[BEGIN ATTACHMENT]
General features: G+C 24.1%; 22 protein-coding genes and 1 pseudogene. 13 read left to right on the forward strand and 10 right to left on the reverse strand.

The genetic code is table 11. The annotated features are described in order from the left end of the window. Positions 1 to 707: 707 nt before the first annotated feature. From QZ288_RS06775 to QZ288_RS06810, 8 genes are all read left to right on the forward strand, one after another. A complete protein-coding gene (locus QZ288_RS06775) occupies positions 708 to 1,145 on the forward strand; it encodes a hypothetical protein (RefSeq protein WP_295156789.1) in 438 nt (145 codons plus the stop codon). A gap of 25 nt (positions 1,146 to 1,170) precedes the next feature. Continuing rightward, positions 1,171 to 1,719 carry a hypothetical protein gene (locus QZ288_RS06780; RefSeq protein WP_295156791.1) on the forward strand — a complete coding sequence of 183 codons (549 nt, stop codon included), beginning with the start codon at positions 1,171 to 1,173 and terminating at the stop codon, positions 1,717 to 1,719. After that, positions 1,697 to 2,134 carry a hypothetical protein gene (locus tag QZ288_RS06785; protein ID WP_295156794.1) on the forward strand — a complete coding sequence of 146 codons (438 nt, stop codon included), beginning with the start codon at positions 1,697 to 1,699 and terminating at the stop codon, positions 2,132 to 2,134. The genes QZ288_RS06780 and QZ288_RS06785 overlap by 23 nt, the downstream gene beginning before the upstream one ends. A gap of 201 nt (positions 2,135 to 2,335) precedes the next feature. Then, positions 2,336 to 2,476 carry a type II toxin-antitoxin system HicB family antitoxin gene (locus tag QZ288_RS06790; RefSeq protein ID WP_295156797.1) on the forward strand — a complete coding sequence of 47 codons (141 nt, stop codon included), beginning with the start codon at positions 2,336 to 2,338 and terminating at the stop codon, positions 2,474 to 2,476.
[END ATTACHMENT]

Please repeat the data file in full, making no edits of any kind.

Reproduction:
General features: G+C 24.1%; 22 protein-coding genes and 1 pseudogene. 13 read left to right on the forward strand and 10 right to left on the reverse strand.

The genetic code is table 11. The annotated features are described in order from the left end of the window. Positions 1 to 707: 707 nt before the first annotated feature. From QZ288_RS06775 to QZ288_RS06810, 8 genes are all read left to right on the forward strand, one after another. A complete protein-coding gene (locus QZ288_RS06775) occupies positions 708 to 1,145 on the forward strand; it encodes a hypothetical protein (RefSeq protein WP_295156789.1) in 438 nt (145 codons plus the stop codon). A gap of 25 nt (positions 1,146 to 1,170) precedes the next feature. Continuing rightward, positions 1,171 to 1,719 carry a hypothetical protein gene (locus QZ288_RS06780; RefSeq protein WP_295156791.1) on the forward strand — a complete coding sequence of 183 codons (549 nt, stop codon included), beginning with the start codon at positions 1,171 to 1,173 and terminating at the stop codon, positions 1,717 to 1,719. After that, positions 1,697 to 2,134 carry a hypothetical protein gene (locus tag QZ288_RS06785; protein ID WP_295156794.1) on the forward strand — a complete coding sequence of 146 codons (438 nt, stop codon included), beginning with the start codon at positions 1,697 to 1,699 and terminating at the stop codon, positions 2,132 to 2,134. The genes QZ288_RS06780 and QZ288_RS06785 overlap by 23 nt, the downstream gene beginning before the upstream one ends. A gap of 201 nt (positions 2,135 to 2,335) precedes the next feature. Then, positions 2,336 to 2,476 carry a type II toxin-antitoxin system HicB family antitoxin gene (locus tag QZ288_RS06790; RefSeq protein ID WP_295156797.1) on the forward strand — a complete coding sequence of 47 codons (141 nt, stop codon included), beginning with the start codon at positions 2,336 to 2,338 and terminating at the stop codon, positions 2,474 to 2,476.